But you will be hard pushed to find what I am about to tell you. This is my theory on why the London market as a whole is so much tougher now. Most agents will tell you that the cheaper stock is selling while the big houses are sticking. That is complete rubbish in my opinion. In fact whilst working in the suburbs I had no problem finding buyers for houses from £750,000 to even £1.75m. A house I had in Snaresbrook at the latter price had more viewings (and offers) on it than some of my £350k flats. One of those offers came from a family selling their house in Wanstead through me at £950k. That property had so much interest I had to beat them away. The problem came as we went further down the chain. Selling a one bedroom two year old apartment at £350k close to Victoria Park in East London should be bread and butter stuff, especially since it had little to no growth since purchased off plan and yet I struggled to get a viewing, let alone offer. This was a common theme. So how can this be?

What props up any market?

Answer: First time buyers. So where are all these people?

Well, ask yourself this. Why would you buy a two year old apartment, generous sized ex-local authority flat or period conversion (once so popular) with a slightly older kitchen and tired bathroom when you can put 5% down on a brand new apartment and get a 20% interest free top up loan from the government?

Its not that these new builds are people’s first choice, far from it, but with that kind of incentive when deposits are so hard to come by, it’s seen as a no-brainer. So the government have succeeded in their vision to help first time buyers get on the ladder and at the same time encourage more housing development. Job done right?

Well yes and no. Historically government intervention in the housing market seems to fix one problem but create another. Or maybe this is intentional. After all, house prices are dropping making everything more affordable. Maybe this time they have it spot on. It seems no matter how much a resale property gets reduced, the lack of activity doesn’t change. When there are no buyers at the bottom of the chain, there are no buyers. Most agents are just scratching their heads…unless you are in the New Homes game. If you are lucky enough to be selling a scheme with help to buy you will know a very different story. Just recently a scheme in Hackney Wick with around 44 new apartments sold within a week. That’s where all those darn people are!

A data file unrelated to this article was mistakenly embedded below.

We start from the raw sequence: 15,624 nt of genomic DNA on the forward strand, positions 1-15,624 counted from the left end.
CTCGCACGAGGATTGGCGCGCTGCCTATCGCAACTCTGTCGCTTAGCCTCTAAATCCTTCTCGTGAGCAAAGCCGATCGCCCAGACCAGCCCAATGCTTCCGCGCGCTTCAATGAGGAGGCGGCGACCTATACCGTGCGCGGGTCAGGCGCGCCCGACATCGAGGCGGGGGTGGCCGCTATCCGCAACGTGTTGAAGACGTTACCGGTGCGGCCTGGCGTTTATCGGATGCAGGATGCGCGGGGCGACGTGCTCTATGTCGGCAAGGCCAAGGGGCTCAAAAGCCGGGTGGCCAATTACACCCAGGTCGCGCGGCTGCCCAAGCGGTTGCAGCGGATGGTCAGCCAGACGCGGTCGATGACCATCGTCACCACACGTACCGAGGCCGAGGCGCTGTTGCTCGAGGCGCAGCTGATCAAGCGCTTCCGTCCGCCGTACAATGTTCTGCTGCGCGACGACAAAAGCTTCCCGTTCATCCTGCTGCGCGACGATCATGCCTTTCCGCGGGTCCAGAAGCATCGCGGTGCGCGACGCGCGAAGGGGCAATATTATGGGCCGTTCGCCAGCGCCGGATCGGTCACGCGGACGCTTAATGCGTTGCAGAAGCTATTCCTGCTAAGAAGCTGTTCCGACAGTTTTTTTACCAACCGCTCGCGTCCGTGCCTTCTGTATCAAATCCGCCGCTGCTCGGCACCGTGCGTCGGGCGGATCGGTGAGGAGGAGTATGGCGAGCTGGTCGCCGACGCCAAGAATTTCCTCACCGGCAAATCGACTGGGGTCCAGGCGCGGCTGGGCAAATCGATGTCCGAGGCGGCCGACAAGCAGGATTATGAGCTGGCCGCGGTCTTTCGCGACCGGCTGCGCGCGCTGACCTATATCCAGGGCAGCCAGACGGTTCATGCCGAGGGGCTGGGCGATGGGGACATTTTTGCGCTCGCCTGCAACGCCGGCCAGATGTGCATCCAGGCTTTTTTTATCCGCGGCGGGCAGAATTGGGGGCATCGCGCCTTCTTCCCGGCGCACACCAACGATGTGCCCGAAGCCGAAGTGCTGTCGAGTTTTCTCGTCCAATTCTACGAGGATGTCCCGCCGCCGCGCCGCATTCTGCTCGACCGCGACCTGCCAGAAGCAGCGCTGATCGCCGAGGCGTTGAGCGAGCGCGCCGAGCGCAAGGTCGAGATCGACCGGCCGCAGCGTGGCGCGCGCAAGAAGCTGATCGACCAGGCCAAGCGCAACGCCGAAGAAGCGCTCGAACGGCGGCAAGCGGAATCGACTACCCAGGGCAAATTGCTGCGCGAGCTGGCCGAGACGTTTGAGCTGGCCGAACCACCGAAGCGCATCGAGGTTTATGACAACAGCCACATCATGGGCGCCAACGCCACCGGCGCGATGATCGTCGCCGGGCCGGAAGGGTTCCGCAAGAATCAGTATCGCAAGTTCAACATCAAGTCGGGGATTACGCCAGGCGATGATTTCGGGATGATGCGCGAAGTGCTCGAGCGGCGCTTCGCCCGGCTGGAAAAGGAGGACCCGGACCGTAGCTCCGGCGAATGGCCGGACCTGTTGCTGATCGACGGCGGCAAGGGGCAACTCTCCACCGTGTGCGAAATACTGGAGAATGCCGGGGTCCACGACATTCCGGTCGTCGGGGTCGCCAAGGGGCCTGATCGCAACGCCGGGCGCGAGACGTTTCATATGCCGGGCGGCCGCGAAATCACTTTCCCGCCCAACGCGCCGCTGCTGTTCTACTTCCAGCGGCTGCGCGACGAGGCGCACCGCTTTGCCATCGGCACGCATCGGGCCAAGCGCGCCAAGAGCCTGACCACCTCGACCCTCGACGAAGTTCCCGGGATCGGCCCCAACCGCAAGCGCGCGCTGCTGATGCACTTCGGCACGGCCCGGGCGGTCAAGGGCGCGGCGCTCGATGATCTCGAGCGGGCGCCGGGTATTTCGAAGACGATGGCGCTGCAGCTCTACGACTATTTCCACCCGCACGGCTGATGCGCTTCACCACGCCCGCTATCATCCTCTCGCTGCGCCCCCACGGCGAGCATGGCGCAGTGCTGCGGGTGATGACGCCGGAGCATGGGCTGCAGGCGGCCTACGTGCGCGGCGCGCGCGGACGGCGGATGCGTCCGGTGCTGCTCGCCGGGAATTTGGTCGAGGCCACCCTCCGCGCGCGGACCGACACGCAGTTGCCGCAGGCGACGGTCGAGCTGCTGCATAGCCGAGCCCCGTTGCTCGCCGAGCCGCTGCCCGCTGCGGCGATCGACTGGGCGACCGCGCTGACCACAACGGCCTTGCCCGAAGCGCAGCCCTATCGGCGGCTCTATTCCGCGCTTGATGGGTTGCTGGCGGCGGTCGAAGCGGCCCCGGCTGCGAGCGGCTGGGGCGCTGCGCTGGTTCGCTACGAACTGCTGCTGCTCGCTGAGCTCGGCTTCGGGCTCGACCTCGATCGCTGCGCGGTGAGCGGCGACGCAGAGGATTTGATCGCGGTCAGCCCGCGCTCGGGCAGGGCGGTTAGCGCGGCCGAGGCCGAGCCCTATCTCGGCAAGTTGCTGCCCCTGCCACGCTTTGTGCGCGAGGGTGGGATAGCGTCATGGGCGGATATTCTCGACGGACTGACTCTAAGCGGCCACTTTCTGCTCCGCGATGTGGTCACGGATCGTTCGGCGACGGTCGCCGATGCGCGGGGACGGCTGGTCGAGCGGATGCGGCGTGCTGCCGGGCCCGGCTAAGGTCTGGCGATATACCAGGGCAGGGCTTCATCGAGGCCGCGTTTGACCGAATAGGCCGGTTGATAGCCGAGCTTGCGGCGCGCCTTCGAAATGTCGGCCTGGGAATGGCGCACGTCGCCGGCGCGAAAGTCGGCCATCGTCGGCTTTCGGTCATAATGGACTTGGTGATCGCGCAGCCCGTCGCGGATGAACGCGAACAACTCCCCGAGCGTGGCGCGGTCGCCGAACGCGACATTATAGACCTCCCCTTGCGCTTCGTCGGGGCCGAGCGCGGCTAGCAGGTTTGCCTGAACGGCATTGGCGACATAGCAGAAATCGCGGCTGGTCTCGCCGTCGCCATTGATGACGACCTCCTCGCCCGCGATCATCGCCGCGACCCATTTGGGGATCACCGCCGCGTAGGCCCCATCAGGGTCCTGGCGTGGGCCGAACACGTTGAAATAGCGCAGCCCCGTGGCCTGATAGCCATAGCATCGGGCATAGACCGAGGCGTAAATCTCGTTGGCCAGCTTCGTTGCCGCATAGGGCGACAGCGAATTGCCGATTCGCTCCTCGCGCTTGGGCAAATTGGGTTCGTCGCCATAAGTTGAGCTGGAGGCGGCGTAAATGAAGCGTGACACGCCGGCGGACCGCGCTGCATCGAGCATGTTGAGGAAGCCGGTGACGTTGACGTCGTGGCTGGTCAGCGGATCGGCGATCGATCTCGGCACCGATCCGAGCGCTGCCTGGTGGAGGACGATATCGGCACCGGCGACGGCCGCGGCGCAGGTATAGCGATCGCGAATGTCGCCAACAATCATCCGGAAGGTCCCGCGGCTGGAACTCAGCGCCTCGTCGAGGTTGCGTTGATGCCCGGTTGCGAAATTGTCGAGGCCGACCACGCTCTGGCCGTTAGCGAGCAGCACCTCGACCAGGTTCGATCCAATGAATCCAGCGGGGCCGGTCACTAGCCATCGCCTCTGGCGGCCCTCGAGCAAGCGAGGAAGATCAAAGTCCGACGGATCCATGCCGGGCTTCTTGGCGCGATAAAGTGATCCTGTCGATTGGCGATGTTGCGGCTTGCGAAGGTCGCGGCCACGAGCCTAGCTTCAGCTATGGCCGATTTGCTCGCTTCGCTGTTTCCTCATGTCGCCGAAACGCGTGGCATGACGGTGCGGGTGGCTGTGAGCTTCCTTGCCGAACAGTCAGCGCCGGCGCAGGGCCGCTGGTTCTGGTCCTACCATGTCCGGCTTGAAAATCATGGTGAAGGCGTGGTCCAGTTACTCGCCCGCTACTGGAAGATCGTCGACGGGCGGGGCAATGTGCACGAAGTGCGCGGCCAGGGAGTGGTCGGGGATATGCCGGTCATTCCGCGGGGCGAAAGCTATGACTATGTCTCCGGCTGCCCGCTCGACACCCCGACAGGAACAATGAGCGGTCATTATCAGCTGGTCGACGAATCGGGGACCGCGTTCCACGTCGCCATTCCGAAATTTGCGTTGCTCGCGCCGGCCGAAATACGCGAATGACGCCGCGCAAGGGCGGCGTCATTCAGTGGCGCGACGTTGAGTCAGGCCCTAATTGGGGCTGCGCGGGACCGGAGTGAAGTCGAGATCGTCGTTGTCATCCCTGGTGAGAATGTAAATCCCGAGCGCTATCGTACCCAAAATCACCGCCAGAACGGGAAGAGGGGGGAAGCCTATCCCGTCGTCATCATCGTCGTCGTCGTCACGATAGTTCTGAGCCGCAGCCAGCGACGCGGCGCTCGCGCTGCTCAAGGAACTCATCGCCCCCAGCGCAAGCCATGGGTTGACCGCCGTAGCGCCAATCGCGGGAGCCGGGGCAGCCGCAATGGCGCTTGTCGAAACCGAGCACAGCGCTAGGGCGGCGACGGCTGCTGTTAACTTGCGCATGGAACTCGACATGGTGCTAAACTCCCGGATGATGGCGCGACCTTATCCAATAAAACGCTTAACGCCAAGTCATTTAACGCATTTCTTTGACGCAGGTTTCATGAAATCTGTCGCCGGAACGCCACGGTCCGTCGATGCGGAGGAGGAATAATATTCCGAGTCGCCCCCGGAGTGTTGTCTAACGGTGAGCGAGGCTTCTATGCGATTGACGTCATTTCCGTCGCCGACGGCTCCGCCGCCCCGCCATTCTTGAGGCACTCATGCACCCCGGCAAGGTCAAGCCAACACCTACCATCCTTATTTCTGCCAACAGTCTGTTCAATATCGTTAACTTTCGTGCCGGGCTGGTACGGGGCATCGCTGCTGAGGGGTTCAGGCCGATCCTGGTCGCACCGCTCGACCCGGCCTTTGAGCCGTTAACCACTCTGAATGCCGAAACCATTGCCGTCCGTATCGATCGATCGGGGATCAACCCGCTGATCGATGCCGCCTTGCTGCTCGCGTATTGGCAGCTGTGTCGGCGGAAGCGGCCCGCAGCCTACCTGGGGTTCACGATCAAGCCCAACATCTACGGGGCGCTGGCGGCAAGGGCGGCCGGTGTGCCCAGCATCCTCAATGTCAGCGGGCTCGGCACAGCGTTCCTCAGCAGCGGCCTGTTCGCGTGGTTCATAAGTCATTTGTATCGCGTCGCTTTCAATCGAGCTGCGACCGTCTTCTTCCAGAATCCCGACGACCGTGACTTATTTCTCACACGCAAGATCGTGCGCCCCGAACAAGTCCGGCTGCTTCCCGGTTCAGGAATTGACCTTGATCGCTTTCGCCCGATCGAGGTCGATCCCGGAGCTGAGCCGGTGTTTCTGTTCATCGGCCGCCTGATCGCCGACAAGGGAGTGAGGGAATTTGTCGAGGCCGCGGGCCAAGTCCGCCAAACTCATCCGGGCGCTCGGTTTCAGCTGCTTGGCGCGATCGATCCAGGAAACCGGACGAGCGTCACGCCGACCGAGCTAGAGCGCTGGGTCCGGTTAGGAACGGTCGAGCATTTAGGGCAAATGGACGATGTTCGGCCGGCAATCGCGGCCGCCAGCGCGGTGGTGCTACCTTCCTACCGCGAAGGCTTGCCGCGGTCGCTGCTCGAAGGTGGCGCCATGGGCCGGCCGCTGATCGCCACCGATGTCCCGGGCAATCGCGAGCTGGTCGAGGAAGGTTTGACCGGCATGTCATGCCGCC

Put aside the negative impact on the rest of the market for a second, we’ve had a good run guys, let the youth of today have their moment. However, my fear is this. What happens when these new builds are no longer new and the new buyers cant take advantage of the help to buy because of it?

In two years time when you want to sell your flat and pay off that government loan but you now have no buyers either. Couple that with the fact you have probably overpaid for your spanking new apartment in the first place. You see developers have cottoned on to the fact that these help to buy flats are selling like hot cakes and just inflating the prices. What is going to happen if after Brexit this uncertainty continues, the house prices continue to tumble and you are sitting on a government loan that you will, at some point (5 years) need to pay interest on?

Just ask the people that took advantage of the scheme 5 years ago. This could all end with a bang, or more pertinently with this side bubble the government has created, a pop!

 

 

2 thoughts on “Stop blaming Brexit – The real reason for the flat London housing market

  1. Excellent article Nick! I agree with and have witnessed the same changes to the market. It seems that Help-to-Buy was intended to take the wealth out of the hands of private home owners and instead feed the building industry directly, this of course creates jobs for predominantly ‘visiting’ EU workers and seems like a very short-sighted policy. – Nick Kimber

    Like